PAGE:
Tuesday, July 24, 2012

Praise God with the Harp

July 22nd, 2012         “Praise God with the Harp”      Rev. Heather Jepsen         
Psalm 150 and 1 Samuel 16:23
Isn’t music wonderful!  Music is such an important part of our worship and it is an important part of the life of the church.  I have really enjoyed the way that this church in particular values music.  From our wonderful choir and organ, to sharing our individual talents in worship, to exploring new hymns together, this church is rich in musical talent.
          Our reading from the Psalms reminds us that music has a special place in the worship of our God.  Psalm 150, the final psalm of the psalter is all about unrelenting praise to God.  It is a unique psalm in that it doesn’t fit the pattern of most praise psalms.  Songs of praise in the psalter usually consist of commandments to praise followed by the reasons one should praise God.  Here we are given no reasons, we are just told to praise God with our music. 
          Theologian Walter Brueggemann writes that “This psalm is a determined, enthusiastic, uninterrupted, relentless, unrelieved summons which will not be content until all creatures, all of life, are “ready and willing” to participate in an unending song of praise that is sung without reserve or qualification.  The Psalm expresses a lyrical self-abandonment, an utter yielding of the self, without vested interest, calculation, desire, or hidden agenda.”
          Just praise God, the psalm seems to say.  Use whatever you’ve got.  The trumpet, the drums, shouts of joy, the clapping of hands, the music of the harp, and even your breath.  Put your all into it and praise the Lord! 
This Psalm was as meaningful in the first communities it was sung as it is in our own time now.  The call to bring the whole of who we are, especially our gifts of music to worship, is a call we can still understand and rejoice in.  Elsewhere in the psalms even folks that might not consider themselves musically talented are called to make a joyful noise to the Lord.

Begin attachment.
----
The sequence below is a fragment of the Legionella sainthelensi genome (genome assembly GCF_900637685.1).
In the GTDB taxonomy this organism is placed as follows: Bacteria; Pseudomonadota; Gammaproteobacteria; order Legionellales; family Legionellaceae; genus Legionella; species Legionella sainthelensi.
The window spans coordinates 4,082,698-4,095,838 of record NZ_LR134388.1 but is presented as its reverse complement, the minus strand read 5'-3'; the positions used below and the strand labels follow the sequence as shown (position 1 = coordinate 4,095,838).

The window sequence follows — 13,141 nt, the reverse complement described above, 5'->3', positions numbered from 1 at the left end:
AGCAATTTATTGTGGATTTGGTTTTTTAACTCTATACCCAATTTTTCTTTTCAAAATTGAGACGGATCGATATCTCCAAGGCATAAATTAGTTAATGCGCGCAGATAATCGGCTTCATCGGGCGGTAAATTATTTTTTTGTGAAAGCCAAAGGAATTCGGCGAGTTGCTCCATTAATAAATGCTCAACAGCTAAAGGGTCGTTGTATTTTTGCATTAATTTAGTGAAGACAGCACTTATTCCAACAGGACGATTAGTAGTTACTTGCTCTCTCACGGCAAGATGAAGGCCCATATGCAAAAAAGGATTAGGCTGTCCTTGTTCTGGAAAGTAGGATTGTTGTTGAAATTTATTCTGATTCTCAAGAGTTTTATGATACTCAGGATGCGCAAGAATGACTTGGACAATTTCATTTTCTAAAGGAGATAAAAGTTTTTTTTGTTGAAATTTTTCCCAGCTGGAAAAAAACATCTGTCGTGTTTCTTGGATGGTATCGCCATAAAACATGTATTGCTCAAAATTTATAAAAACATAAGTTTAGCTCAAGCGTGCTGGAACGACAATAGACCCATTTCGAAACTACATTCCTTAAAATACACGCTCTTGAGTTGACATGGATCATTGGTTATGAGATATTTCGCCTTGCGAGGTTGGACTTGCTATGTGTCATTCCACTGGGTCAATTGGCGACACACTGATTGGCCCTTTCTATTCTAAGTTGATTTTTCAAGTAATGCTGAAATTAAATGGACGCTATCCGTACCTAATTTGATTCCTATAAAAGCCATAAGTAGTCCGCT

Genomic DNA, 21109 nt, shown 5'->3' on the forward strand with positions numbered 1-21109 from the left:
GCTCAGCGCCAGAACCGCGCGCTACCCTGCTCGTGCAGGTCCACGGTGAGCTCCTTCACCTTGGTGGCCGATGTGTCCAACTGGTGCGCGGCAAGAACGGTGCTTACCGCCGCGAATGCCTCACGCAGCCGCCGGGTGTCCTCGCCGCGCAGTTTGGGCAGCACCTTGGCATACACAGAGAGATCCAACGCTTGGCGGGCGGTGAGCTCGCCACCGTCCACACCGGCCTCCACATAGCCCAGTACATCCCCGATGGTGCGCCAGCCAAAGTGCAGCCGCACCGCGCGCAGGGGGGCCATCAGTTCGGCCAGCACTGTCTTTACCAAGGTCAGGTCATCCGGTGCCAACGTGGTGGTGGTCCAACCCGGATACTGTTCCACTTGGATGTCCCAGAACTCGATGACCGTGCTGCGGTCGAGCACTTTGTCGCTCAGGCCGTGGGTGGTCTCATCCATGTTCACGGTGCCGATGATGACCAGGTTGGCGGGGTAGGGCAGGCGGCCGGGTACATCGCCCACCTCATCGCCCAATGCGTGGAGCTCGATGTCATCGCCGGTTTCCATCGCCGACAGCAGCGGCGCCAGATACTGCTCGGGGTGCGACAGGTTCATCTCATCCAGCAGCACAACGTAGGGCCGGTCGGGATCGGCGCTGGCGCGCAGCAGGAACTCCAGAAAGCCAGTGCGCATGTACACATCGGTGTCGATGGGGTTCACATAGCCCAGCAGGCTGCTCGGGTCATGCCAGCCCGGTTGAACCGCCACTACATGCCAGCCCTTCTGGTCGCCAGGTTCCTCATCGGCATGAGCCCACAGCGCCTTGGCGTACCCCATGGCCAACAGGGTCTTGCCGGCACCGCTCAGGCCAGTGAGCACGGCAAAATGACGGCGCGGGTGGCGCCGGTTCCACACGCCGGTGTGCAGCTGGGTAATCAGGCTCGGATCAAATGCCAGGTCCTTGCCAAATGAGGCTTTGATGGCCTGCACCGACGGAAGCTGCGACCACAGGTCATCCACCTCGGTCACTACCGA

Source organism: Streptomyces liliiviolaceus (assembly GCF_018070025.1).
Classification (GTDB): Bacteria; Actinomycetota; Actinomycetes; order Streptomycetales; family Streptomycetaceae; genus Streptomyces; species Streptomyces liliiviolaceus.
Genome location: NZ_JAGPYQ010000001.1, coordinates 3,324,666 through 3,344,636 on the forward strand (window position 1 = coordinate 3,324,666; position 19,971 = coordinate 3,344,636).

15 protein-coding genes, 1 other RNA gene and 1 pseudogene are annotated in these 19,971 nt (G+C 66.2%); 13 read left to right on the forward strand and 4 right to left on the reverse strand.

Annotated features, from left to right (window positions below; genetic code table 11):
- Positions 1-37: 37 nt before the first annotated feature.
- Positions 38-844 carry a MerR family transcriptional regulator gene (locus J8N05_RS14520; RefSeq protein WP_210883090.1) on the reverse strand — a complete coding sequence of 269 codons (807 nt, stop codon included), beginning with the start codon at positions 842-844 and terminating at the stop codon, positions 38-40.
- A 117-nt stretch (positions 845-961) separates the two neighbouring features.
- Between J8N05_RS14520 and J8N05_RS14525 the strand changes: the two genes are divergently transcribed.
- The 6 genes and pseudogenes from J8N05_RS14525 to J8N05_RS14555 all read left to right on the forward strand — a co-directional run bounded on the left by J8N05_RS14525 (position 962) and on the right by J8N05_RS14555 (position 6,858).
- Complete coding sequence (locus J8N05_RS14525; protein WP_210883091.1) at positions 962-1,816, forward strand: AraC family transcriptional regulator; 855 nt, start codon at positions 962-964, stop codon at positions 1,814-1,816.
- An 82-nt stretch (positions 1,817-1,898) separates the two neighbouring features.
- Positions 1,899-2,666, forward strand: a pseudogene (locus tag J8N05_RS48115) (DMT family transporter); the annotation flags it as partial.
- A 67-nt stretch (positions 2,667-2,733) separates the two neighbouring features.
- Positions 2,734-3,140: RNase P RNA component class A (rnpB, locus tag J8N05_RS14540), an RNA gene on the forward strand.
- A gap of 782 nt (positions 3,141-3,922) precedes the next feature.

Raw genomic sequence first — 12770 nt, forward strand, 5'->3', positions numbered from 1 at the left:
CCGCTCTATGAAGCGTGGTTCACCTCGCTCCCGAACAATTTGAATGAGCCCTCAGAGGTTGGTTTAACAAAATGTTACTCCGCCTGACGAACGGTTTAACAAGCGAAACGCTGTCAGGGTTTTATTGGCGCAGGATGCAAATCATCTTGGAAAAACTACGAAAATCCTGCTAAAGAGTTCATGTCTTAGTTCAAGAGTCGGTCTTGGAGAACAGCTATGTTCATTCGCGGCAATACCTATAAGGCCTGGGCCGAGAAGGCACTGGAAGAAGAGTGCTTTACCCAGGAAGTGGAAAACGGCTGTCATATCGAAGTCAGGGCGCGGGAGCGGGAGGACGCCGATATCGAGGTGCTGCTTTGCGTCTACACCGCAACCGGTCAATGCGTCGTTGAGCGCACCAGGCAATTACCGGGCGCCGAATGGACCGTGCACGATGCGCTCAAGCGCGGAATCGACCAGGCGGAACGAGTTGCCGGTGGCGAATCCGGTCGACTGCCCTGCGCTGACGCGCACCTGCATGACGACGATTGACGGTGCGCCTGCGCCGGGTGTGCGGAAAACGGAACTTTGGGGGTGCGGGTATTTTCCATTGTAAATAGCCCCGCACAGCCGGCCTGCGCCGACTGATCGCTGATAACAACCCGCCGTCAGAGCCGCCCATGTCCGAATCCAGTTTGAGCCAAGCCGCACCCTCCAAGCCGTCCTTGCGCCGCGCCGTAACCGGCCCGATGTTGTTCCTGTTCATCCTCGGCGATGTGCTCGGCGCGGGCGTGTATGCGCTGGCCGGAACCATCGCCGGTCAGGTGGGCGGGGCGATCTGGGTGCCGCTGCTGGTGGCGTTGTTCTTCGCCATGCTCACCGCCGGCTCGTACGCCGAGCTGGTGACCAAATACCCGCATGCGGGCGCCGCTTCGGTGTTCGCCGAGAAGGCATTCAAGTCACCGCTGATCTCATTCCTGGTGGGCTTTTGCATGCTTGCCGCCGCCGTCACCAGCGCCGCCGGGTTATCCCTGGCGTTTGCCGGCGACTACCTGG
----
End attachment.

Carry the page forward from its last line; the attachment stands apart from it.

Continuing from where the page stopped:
In our reading from 1st Samuel we are reminded of David’s original role in the leadership of Israel.  David was the court musician.  When the Lord rejected Saul and chose David as king over Israel, Saul became plagued by evil spirits.  Before his time on the throne, David was called in to play music for Saul.  It is well known that David was a musician and song writer.  Here we read that while he would play the harp, the evil spirits would leave Saul and he was relieved.  Music made him feel better.
          This is the case with us today as well.  Music just makes us feel better.  Many folks surround themselves with music as a way of keeping themselves relaxed.  Personally I almost always have music playing in the car (love 90.9!) and I frequently have it playing in my office here at the church. 
When we gather together in church we get to hear live music performed.  Something different, special, and wonderful happens when we hear a live musician versus a recording.  When a community is gathered for a concert or to share music in worship, together they enter into a shared space, a shared event.  There is a certain energy in live music.  It is beautiful, it is exciting, and it is a gift from God.  In the gospels we read that where two or three are gathered God is present among us.  I think this is felt most clearly when we gather to share our music.
I really love this passage about David playing the harp for Saul.  There is something in particular about harp music that has the power to sooth our spirits.  As a pastor and preacher I have to admit that there is power in the harp.  For me, to share the harp in worship is a vehicle to bring the presence of God to you in a way that a spoken sermon never can.
I believe that the power of music in our worship is equal to the power of the spoken sermon.  When we rejoice in singing hymns we participate in worship and give our hearts to God in an exciting personal way.  When we sit and listen to music, we meditate and God speaks to us in ways that go beyond our understanding.  Words and thoughts are great in church, but sometimes it is best to just sit here and be. 
The call from the psalmist to praise God with even our very breath, is a call to bring the whole of who we are to worship.  Today, in the spirit of giving my all to the Lord, I am praising God with the spoken word and with the harp.  Today I am bringing two gifts, my two talents, and placing them in the offering plate.  I have preached the word as I see it, inspired by the psalmist and the figure of David.  I will now preach the word in music. 
          I invite you to close your eyes, to listen, to let the spirit of God touch your heart in a way that goes beyond the words of sermon or scripture, in a way that goes beyond the workings of the mind. 
          “And whenever David took the harp and played, Saul would be relieved and would feel better.”
          May God speak to us in deep and profound ways in this and in all our moments of music not only in worship, but also out in our world.  Amen.
(At this point I sat down and played Debussy's "Girl with the Flaxen Hair" on the harp)

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